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Wednesday, February 19, 2020
Great scott

Tony spoke to former Reuters golf correspondent Tony Jimenez about Adam Scott’s victory at the Genesis Invitational in California:

”Adam has been one of the top five ball-strikers in golf for several years and it was good to see him get back in the winners’ circle on Sunday.

He’s the man of the moment now. I actually thought Rory McIlroy might beat him to the trophy but the new world number one was derailed by that early triple bogey in the final round.

The greens looked good on television but I think they were the culprit. The pin positions were tough and on an old-fashioned course like Riviera, the officials can set it up so that it’s impossible to get the ball close.

The putting surfaces were really firm too, but having said that, it’s the only defence courses have these days against the ball and the modern equipment the players use.

Putting has always been Adam’s Achilles heel. For a brief time, after the no-anchoring rule was introduced, he went back to the short putter but it was clear to see he was no good with it and his results fell away.

Personally, I still think there’s a debate to be had about the anchoring rule. We waited for two years for it to come in but there are still players out there on the main tour and the seniors tour who are flouting the rule.

I’m flabbergasted, to be honest. The authorities appear to be turning a blind eye and don’t seem to be concerned about it anymore.

In Adam’s case, putting hasn’t come naturally to him but he got on a course last week where everyone was missing six-footers. There wasn’t a player in the field who didn’t miss from that range and I think there was a stat produced that showed there are more six-foot putts missed at Riviera than anywhere else.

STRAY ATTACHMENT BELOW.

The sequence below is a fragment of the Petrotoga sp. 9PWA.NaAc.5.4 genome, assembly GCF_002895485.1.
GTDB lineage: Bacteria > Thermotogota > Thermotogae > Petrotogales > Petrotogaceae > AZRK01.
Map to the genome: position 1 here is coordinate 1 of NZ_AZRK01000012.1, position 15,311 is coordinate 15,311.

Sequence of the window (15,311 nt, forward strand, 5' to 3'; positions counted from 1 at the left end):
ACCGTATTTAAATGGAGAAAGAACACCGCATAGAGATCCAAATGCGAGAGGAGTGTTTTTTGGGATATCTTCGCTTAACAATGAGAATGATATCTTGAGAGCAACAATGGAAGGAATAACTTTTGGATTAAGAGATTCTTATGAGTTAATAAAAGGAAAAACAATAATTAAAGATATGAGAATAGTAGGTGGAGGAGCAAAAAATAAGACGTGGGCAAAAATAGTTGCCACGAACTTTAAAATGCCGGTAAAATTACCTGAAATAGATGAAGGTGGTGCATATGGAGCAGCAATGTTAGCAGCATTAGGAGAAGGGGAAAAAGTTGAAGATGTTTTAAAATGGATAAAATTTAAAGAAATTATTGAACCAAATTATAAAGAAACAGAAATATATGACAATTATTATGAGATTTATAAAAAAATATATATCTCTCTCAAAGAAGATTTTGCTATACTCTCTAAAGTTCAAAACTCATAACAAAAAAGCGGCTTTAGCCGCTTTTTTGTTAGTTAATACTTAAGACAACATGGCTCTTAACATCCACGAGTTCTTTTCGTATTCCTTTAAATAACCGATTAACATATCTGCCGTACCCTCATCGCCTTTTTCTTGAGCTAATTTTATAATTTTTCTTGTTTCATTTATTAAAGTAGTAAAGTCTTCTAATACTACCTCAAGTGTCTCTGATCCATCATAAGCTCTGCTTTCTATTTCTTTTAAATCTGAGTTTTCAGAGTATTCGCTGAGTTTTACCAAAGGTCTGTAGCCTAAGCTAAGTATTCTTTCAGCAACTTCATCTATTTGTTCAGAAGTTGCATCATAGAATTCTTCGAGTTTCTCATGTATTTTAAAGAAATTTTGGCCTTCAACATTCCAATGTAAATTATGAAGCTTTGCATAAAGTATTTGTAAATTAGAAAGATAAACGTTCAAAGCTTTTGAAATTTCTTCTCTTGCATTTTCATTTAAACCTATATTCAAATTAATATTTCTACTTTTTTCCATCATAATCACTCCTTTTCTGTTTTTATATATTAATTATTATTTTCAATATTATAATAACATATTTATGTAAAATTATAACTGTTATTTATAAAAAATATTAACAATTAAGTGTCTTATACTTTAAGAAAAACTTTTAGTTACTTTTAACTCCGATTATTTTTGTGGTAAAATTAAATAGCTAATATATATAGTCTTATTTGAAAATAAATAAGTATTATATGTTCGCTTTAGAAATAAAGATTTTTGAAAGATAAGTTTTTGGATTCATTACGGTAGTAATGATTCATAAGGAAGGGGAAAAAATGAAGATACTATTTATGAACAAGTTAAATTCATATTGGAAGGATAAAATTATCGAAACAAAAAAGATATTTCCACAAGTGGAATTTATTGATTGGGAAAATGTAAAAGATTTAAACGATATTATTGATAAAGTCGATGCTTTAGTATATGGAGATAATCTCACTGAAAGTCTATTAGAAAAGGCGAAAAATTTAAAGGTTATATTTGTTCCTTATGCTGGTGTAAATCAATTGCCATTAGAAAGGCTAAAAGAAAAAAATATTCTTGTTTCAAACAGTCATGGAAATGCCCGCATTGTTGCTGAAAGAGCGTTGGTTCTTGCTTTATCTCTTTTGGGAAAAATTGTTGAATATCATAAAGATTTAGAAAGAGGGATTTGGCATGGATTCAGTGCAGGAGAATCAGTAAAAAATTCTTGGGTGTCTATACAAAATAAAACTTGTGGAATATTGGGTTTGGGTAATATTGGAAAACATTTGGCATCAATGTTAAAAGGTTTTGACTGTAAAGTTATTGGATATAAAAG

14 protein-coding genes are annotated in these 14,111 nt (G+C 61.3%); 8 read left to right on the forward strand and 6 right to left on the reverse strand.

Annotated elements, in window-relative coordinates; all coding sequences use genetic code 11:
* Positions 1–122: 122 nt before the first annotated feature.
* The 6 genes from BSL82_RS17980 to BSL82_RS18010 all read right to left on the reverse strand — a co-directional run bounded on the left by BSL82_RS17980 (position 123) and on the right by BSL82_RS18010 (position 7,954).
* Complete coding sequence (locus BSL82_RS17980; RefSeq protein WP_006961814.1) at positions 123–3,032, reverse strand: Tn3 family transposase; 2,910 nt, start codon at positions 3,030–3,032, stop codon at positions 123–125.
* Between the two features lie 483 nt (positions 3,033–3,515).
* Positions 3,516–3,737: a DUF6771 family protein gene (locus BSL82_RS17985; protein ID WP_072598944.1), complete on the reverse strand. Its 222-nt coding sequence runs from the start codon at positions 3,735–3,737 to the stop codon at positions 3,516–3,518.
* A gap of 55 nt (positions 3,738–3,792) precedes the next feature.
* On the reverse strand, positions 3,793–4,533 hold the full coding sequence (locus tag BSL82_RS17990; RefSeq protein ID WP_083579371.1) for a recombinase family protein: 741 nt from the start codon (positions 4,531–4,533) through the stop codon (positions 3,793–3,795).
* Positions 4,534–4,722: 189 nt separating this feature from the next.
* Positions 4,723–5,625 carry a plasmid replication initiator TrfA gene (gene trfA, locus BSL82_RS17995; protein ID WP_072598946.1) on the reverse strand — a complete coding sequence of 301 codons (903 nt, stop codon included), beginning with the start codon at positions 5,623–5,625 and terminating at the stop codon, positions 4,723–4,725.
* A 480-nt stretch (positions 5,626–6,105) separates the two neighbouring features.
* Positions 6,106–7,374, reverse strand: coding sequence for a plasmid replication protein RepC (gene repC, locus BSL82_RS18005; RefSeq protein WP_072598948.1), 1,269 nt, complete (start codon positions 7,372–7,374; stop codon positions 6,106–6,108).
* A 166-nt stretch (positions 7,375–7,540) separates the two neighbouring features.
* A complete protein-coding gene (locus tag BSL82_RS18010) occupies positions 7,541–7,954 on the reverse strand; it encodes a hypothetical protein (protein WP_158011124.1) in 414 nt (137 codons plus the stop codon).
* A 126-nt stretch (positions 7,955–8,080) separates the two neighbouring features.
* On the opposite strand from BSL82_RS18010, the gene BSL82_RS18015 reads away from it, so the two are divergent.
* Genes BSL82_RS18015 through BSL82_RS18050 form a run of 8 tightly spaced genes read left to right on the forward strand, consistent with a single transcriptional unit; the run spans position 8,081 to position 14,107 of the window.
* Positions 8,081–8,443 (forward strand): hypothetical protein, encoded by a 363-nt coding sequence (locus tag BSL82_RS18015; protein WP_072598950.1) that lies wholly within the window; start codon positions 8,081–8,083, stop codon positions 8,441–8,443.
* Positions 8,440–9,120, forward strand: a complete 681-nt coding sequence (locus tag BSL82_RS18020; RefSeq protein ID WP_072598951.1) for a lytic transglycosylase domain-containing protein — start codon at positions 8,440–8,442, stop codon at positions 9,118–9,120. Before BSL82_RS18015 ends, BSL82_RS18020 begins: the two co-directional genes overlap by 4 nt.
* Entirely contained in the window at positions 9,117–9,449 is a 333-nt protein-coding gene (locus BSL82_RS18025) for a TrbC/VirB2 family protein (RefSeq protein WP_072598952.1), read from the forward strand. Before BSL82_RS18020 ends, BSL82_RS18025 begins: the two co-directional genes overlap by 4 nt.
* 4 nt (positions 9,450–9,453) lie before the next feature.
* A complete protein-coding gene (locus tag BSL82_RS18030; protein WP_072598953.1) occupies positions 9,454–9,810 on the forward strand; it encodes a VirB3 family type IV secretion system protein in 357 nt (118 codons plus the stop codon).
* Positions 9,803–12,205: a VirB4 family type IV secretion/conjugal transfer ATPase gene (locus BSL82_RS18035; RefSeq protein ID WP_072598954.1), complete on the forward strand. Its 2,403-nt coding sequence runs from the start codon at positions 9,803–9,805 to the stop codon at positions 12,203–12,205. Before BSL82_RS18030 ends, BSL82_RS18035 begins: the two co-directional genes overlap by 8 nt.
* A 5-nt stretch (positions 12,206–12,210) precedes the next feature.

Adam is almost without peer when it comes to the long game. He’s a great driver of the ball and he’s got everything you want from a top-class golfer but, unfortunately, if you cannot putt, you cannot score.

He hadn’t won on the PGA Tour for four years but his performance last week will give him a tremendous shot in the arm ahead of an important run of tournaments over the next few months.

When I think of Adam, my thoughts go back to The Open at Royal Lytham in 2012. He was four shots ahead with four holes to play but then inexplicably dropped strokes at the 15th, 16th, 17th and 18th to hand victory to Ernie Els.

At the end of the final round, he said: ‘I’m very disappointed but I played so beautifully for most of the week that I really shouldn’t let this bring me down’.

In truth, though, it was a terrible finish from a high-class performer and it must have come as an awful shock to his system. I’m sure that collapse has affected his results since, although we cannot forget that he finally made his Major championship breakthrough by winning the Masters in 2013.

He’s still had a helluva career and, who knows, this victory might bode well for him for the rest of the season. It will certainly give him great confidence leading into this year’s Masters and, having won there before, few would bet against him pushing himself into contention for a second Green Jacket.“